DECEMBER:  I have macular degeneration. It is the chief cause of loss of vision in the US, more than cataracts and glaucoma combined.  In “dry” MD there is no obvious loss of vision but the doctor can see yellow deposits called drusen. In “wet” MD there is noticeable loss of vision caused by bleeding into the eye.  Risk factors: family history, over 55, smoking, overweight, high blood pressure, heart disease, being Caucasian and unprotected sun exposure. Symptoms may include blurred vision, straight lines seeming wavy, or an empty area in the center of the visual field.  Early treatment can be critical to saving vision.

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 New York Times, Huffington Post, New Yorker

  • For Diabetics, Health Risks Fall Sharply, by Sabrina Tavernise and Denise Grady, Times, April 16
    Progress Report
  • Younger Skin Through Exercise, by Gretchen Reynolds, Times, April 16
    Time Passes
  • A Number That May Not Add Up, by Jane E. Brody, Times, April 14
    Weight Matters
  • The Sixth Stage of Grief, by Joel Yanofsky, Times, April 11
    Buying a Puppy
  • Why a Brisk Walk Is Better, by Gretchen Reynolds, Times, December 4
    Pick up the pace
  • The Power of a Daily Bout of Exercise, by Gretchen Reynolds, Times, November 27
    Eat and run
  • In the End, It’s Not About the Food, by Corey Mintz, Times, November 26
    Just a little
  • Think Like a Doctor, by Lisa Sanders, MD, Times, October 3
    A Green Heart
  • A Youthful Glow, Radiating From Within, by Jane E. Brody, Times, September 30
    You look mahvelous
  • Manson Whitlock, Typewriter Repairman, Dies at 96, by Margalit Fox, Times, September 8
    Work works
  • Online Lessons in Dementia Management, by Judith Graham, Times, Sept 5
    Caring and Coping
  • On Becoming an ‘Orphan,’ by Paula Spahn, Times, July 1
    Profound Shift
  • When Aggression Follows Dementia, by Paula Spahn, Times, July 12
    Heart Breaker
  • When Exercise Stresses You Out, by Gretchen Reynolds, Times, March 13
    Hate it?
  • Eat Your Heart Out, by Gretchen Reynolds, Times, March 7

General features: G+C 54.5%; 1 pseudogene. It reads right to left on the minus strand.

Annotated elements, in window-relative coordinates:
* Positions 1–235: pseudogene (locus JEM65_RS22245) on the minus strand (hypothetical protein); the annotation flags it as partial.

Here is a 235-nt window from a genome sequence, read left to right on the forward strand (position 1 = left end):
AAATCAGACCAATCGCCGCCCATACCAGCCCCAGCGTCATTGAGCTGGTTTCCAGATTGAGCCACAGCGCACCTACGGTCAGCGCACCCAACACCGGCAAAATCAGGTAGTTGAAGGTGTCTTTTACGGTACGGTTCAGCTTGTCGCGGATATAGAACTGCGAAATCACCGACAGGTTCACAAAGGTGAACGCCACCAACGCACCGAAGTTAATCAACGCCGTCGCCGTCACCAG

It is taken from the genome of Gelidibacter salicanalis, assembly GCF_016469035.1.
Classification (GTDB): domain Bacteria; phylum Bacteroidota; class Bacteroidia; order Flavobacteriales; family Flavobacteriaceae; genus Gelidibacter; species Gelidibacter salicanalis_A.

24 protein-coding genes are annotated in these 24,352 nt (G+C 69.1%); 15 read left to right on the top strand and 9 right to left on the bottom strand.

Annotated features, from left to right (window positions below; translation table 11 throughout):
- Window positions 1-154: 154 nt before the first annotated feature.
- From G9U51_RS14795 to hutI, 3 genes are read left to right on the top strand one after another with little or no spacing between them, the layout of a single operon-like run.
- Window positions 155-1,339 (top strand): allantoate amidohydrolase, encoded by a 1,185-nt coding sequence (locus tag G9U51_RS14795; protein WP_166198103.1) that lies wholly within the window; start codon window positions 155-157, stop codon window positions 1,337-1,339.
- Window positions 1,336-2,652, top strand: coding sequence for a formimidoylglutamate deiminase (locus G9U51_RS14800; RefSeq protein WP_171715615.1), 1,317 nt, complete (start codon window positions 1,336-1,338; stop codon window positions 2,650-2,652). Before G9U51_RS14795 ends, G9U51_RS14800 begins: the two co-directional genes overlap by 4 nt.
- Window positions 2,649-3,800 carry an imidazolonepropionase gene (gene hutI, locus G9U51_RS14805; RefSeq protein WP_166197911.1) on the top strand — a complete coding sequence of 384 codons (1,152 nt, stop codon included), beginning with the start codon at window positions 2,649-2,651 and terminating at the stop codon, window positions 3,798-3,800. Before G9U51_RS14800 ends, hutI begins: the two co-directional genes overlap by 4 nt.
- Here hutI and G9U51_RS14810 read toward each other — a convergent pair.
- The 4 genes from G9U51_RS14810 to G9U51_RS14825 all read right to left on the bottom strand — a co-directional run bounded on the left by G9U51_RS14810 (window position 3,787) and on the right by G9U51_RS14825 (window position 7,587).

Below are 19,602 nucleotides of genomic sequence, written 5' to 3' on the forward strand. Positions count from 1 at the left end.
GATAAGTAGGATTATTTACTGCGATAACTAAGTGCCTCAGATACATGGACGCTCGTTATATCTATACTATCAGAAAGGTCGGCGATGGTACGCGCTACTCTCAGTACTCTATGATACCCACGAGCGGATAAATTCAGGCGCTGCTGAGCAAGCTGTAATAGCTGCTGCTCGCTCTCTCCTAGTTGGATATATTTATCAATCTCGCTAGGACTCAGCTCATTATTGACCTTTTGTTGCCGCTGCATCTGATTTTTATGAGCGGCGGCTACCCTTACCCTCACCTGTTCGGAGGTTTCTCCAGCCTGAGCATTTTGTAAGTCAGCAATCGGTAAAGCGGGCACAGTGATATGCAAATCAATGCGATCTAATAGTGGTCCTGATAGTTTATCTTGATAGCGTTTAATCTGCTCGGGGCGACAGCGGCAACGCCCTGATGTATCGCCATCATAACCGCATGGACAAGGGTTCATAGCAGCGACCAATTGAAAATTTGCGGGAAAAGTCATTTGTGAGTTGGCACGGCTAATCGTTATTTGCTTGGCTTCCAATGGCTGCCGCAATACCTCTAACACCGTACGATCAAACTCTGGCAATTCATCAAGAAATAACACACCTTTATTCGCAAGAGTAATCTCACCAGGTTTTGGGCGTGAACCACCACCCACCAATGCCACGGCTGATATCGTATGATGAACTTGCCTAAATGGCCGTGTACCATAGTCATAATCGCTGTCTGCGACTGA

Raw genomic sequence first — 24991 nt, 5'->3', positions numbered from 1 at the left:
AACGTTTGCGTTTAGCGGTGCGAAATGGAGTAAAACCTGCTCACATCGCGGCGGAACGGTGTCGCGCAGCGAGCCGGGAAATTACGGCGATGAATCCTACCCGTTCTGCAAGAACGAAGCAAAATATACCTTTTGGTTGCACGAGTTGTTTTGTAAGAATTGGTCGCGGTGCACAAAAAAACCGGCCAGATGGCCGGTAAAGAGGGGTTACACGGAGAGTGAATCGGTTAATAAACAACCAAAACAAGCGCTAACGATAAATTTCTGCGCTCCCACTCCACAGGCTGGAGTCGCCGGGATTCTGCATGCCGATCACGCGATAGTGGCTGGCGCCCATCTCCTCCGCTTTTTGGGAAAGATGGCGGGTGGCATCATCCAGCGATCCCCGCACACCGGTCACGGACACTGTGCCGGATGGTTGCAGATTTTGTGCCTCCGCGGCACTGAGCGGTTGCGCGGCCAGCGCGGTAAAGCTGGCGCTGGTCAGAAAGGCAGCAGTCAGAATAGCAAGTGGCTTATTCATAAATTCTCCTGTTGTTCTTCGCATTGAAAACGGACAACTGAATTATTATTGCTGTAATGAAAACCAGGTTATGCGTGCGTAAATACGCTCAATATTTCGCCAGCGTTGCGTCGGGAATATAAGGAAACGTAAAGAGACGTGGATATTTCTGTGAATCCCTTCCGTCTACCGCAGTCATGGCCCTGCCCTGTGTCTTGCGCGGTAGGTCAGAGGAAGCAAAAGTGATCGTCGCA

Your Heart
  • The 20 Million, by Mark Bittman, Times, June 12
    Hardly eat
  • Gross Ingredients In Processed Foods , by Sarah Klein, Huff Post, May 14
    Eat no meat
  • We Could Be Heroes, by Mark Bittman, Times, May 15
    Eat less meat
  • The Disconnect: Why are so many Americans living by themselves?, by Nathan Heller, New Yorker, April 16
    Love story
  • Nutrition: Options Play a Role in Healthier Choices, by Nicholas Bakalar, The Times, February 13
    Food story
  • The Fat Trap, by Tara Parker-Pope, The Times, December 28
    Sad story
  • In the Body’s Shield Against Cancer, a Culprit in Aging May Lurk, by Nicholas Wade, The Times, Nov 21
    Old story
  • For Beginning Runners, Advice Can Be a Hurdle, by Gina Kolata, The Times, November 14
    Running story
  • What Boomers Do Best (and how you can prosper after 50), by Julia Moulden, Huffington Post, June 12
    Loud story
  • When the Roommate Has Four Legs, by Antoinette Martin, The Times, October 20
    Dog’s life
  • Redefining the Hot Dog, a Cart at a Time, by Jeff Gordinier, Times, August 9 “There are children in New York who have never eaten a hot dog.” Very sad story
  • When Are You Too Old to Exercise?, by Judith J. Wurtman, Huff Post, April 13
    Old story
  • The D Word, by Nora Ephron, Huff Post, 11/8/2010 “There are good divorces, where every­thing is civil, even friendly. . . In my next life I must get one of those divorces.” The D word